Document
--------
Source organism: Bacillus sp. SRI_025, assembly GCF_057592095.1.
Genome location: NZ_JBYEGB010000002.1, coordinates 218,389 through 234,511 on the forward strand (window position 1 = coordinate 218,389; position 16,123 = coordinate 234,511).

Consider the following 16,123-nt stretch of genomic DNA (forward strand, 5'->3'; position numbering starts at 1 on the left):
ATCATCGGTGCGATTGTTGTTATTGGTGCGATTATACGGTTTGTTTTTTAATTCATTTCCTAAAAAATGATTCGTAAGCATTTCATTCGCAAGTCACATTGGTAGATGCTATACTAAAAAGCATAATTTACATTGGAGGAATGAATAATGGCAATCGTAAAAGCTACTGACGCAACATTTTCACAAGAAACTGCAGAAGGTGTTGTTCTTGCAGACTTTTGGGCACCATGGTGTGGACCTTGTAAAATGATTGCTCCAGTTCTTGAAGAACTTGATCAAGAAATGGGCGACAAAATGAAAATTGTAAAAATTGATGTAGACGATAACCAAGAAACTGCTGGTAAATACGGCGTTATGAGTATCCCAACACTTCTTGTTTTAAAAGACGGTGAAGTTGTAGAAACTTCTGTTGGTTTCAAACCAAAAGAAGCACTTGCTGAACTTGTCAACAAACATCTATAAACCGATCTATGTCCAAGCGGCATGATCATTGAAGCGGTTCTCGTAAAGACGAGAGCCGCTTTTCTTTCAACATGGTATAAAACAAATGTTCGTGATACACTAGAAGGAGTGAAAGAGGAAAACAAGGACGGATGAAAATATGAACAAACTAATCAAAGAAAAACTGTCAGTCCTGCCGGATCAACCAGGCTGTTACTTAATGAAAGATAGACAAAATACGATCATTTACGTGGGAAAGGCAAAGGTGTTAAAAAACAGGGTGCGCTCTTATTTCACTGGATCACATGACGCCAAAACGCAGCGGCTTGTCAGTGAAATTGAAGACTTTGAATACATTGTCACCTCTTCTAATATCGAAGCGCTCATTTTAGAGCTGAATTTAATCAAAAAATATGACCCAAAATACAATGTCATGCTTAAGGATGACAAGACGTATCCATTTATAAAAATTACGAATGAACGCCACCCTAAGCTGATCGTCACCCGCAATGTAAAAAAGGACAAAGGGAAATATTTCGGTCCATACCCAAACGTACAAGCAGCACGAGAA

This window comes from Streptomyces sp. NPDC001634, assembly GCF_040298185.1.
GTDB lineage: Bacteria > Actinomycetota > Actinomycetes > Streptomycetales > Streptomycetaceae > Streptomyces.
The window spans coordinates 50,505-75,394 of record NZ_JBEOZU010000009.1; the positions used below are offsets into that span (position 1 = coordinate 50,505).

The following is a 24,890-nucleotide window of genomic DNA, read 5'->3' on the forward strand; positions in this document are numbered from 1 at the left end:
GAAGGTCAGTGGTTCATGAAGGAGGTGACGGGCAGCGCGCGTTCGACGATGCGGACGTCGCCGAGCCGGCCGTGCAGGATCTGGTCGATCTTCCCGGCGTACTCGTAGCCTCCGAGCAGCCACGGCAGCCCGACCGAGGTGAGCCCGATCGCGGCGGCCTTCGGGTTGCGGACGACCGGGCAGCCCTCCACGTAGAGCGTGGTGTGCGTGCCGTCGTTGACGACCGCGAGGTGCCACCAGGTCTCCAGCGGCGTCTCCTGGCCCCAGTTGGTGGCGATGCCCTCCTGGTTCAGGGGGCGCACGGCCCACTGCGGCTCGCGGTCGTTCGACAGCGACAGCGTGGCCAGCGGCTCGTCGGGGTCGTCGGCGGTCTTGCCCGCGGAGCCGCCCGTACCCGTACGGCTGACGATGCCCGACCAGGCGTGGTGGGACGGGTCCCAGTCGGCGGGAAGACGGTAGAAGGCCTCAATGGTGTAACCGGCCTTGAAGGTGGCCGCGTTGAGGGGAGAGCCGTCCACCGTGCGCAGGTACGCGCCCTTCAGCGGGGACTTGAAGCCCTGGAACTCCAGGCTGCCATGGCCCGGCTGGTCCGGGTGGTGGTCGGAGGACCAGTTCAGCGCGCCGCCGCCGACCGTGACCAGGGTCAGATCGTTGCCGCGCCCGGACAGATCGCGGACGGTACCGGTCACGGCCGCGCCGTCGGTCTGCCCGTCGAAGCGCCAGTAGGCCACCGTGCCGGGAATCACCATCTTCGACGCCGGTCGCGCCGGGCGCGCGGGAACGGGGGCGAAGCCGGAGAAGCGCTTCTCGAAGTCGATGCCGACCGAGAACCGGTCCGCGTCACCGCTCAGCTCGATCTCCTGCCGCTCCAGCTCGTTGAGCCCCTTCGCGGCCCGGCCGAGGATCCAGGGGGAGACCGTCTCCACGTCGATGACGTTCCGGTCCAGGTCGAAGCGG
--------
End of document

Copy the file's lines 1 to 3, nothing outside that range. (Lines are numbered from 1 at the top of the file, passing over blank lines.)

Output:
Source organism: Bacillus sp. SRI_025, assembly GCF_057592095.1.
Genome location: NZ_JBYEGB010000002.1, coordinates 218,389 through 234,511 on the forward strand (window position 1 = coordinate 218,389; position 16,123 = coordinate 234,511).

Consider the following 16,123-nt stretch of genomic DNA (forward strand, 5'->3'; position numbering starts at 1 on the left):